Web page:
Nowhere does either answer the question "why orange"?

The article here hints at but doesn't actually say that the primer just happened to be orange and they liked it and kept it. If the primer was orange, then what color did they originally intend?

And who decided this?

PcGnome (talk) 11:19, 28 September 2012 (UTC) PcGnome (talk) 11:34, 28 September 2012 (UTC)

Yes, the article does in fact definitely say why International Orange was picked. In the "Aesthetics" section: "The color was selected by consulting architect Irving Morrow because it complements the natural surroundings and enhances the bridge's visibility in fog".
Incidentally, the bridge was named after the Golden Gate, the strait that the bridge crosses. This "Golden Gate" name is a reference to the California Gold Rush, i.e. the metal, not the color. Likewise, the Cleveland Browns was named, not for the color they wear, but after Paul Brown, the team's first head coach. I just don't get your reasons that something should be a certain color just because its name contains a homonym. Zzyzx11 (talk) 18:27, 29 September 2012 (UTC)
Hold on here. It's great that you answered his question by reading the article. But then you made an assertion that does NOT conform with the known facts or this article. The Golden Gate strait is NOT named after the 1849 California Gold Rush. It was named by the cartographer John C. Frémont several years before the Gold Rush, and was named to honor the Golden Horn in Istanbul, Turkey, a strait with a similarly narrow channel. Please read the article. Highspeed (talk) 21:33, 29 September 2012 (UTC)
I stand corrected, as I misread the article, when it actually says that Fremont named it before the gold rush. Which now means that "golden" is ambiguous. Cheers. Zzyzx11 (talk) 04:02, 30 September 2012 (UTC)

Suicide Section[edit]

The article compares the Golden Gate Bridge with Aokigahara forest in terms of numbers of suicides. The wording is just problematic, because it compares a suicide rate of every two weeks for the Golden Gate Bridge with a suicide rate of 30 per year for Aokigahara Forest. Logically, this would make Golden Gate Bridge #2 because it has around 26 suicides on average. Maybe someone can fix the wording, perhaps just by removing the over-detailed information about the forest in Japan. Twocs (talk) 20:06, 20 February 2013 (UTC)

Construction query[edit]

The construction date and cost $35M had an invisible question which I have removed and post here. 'note: this contradicts later statements. What was initial budget?'. Cites say the amount and that it was ahead of schedule and under budget, but to make sure this isn't revisionist history, can anyone cite the actual initial budget or estimates which is prior to 1933 ? Markbassett (talk) 15:23, 10 April 2013 (UTC)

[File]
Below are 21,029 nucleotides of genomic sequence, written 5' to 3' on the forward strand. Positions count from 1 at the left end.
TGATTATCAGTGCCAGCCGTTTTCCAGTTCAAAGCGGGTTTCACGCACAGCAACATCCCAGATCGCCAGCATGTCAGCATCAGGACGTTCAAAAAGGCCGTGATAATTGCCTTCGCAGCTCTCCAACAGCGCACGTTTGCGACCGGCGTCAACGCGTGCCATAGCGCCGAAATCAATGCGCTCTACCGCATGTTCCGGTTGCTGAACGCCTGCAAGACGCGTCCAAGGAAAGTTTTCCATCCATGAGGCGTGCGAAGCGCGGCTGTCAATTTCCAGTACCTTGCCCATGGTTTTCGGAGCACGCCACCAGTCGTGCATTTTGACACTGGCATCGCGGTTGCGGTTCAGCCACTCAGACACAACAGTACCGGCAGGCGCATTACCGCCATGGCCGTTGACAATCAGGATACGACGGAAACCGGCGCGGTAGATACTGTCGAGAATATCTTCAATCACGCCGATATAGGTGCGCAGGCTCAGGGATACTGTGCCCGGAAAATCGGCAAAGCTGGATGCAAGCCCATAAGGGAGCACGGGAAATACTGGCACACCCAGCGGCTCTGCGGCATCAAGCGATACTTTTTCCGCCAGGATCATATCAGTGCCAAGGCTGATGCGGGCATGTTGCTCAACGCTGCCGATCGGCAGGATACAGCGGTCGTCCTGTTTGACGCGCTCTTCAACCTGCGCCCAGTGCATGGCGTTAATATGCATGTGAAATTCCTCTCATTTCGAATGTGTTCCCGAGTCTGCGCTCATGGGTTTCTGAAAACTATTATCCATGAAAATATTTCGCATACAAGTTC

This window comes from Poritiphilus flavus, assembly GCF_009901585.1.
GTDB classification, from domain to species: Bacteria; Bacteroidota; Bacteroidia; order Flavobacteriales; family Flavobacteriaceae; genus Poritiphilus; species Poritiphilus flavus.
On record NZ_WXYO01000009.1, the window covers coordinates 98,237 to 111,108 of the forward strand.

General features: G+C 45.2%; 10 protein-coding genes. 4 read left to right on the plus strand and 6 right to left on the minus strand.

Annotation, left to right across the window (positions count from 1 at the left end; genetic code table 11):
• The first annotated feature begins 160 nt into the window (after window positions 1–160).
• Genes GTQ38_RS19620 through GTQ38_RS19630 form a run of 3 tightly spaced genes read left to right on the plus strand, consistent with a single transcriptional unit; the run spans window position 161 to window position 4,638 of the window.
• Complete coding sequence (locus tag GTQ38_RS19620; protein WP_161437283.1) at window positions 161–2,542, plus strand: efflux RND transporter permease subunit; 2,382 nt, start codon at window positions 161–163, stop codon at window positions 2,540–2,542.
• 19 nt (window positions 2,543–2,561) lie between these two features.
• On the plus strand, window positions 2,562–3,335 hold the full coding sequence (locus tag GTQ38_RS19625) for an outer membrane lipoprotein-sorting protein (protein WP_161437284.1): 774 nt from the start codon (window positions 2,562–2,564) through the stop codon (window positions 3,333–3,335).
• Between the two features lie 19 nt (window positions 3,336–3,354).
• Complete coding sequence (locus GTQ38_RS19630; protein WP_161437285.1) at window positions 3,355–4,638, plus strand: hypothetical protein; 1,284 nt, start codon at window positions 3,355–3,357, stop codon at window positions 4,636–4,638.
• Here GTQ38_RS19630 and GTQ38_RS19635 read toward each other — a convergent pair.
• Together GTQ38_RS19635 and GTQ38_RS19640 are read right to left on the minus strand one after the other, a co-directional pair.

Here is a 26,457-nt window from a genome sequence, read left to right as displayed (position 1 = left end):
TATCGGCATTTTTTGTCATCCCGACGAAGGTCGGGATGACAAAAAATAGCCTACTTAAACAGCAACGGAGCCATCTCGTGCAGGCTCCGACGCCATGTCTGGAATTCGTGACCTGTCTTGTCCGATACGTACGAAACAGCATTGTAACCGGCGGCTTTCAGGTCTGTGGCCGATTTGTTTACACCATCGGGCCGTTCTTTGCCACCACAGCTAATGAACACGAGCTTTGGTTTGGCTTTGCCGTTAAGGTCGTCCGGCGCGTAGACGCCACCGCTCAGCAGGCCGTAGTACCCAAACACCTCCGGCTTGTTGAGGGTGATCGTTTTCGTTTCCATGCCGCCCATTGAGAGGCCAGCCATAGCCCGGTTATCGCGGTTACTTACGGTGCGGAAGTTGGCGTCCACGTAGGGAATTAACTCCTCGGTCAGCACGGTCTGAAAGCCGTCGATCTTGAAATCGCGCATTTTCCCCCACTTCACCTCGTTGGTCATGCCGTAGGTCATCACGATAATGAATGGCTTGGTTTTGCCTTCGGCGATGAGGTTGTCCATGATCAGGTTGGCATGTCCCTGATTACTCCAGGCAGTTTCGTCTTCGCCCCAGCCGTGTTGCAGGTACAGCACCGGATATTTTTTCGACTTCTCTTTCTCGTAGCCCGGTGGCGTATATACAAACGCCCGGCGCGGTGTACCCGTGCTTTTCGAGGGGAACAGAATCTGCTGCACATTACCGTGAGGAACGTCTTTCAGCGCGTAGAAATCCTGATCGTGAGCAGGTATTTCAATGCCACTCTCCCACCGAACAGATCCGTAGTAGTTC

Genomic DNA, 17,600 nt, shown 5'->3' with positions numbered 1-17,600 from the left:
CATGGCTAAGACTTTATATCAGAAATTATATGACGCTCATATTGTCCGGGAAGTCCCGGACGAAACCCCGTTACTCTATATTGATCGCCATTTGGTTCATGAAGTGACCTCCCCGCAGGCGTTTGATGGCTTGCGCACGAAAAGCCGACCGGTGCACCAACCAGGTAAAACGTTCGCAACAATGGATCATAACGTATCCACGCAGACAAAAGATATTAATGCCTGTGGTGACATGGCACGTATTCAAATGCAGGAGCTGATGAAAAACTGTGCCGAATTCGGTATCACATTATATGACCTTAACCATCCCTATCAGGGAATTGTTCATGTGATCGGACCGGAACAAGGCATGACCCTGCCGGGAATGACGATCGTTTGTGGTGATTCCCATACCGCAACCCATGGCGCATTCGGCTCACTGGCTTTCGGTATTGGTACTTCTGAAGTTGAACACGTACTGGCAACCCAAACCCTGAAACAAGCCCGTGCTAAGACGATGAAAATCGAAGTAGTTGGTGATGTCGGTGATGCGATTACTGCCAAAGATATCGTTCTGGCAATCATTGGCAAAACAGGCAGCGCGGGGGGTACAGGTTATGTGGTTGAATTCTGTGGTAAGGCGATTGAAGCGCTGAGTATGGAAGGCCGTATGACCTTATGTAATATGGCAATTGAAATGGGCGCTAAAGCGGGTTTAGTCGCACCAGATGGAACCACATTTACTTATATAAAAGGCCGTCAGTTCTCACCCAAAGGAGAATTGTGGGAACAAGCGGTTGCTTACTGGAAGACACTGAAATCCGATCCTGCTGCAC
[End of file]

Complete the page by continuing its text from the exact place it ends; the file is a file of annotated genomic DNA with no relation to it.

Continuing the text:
The construction date and cost bottom statemet of finished by 1937 and under budget had a second invisible note which I have removed and post here: 'contradictory statement from earlier draft: "Actual construction costs turned out to be $36.7 million, resulting in a cost overrun of 22%"' The question seems to be was it under or overrun. I am tagging cites that say underruns, but that may be repeating propaganda so would want a more authoritative cite or source that predates the finish so the actual projection vs actual costs can be compared. — Preceding unsigned comment added by Markbassett (talkcontribs) 15:30, 10 April 2013 (UTC)

As a musical instrument[edit]

Between 2 and 4 AM on August 5, 1975, Michael Phillips, Doug McKechnie and Arnie Lazarus leased the Golden Gate bridge for $13.50 an hour and "...recorded the sounds of the vertical cables, guard rails, light posts, the towers and the main suspension cable with a wooden mallet" using Arnie Lazarus' invention, the Flat Response Audio Pickup or FRAP. Twelve years later, to celebrate the 50th anniversary of the bridge, they recorded a CD that utilized the sounds.

Anyway, this might be a useful thing to add to the article. K8 fan (talk) 19:18, 6 June 2013 (UTC)

They did an updated version for the 75th anniversary.

Separate "Suicides" to own article[edit]

The "Suicide"-section has grown a bit large section of the article, so how about new article named ex. Golden Gate Bridge suicides--RicHard-59 (talk) 11:03, 24 October 2013 (UTC)

I agree. It's very notable (notorious), has been covered extensively in the media, and created significant controversy and developments over the years. Wikimandia (talk)

Where is the Golden Gate Bridge located?[edit]

Dd — Preceding unsigned comment added by (talk) 21:18, 15 November 2013 (UTC)

Suicides at bridge article[edit]

Per discussion at Wikipedia:Articles for deletion/Steven Page murder/suicide incident, I made a WP:BOLD move and created a separate article, Suicides at the Golden Gate Bridge. I'm letting those who have watchlisted this article know so that the appropriate discussion about merging can take place. -- WV 19:55, 15 March 2015 (UTC)

Good idea. Note the section two above this one. - Denimadept (talk) 23:04, 15 March 2015 (UTC)
Yes, I saw it after I had written this. Then had to make sure I didn't make a major error and created another "Suicides..." article. I didn't, thank goodness! -- WV 23:07, 15 March 2015 (UTC)

External links modified[edit]

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N Archived sources still need to be checked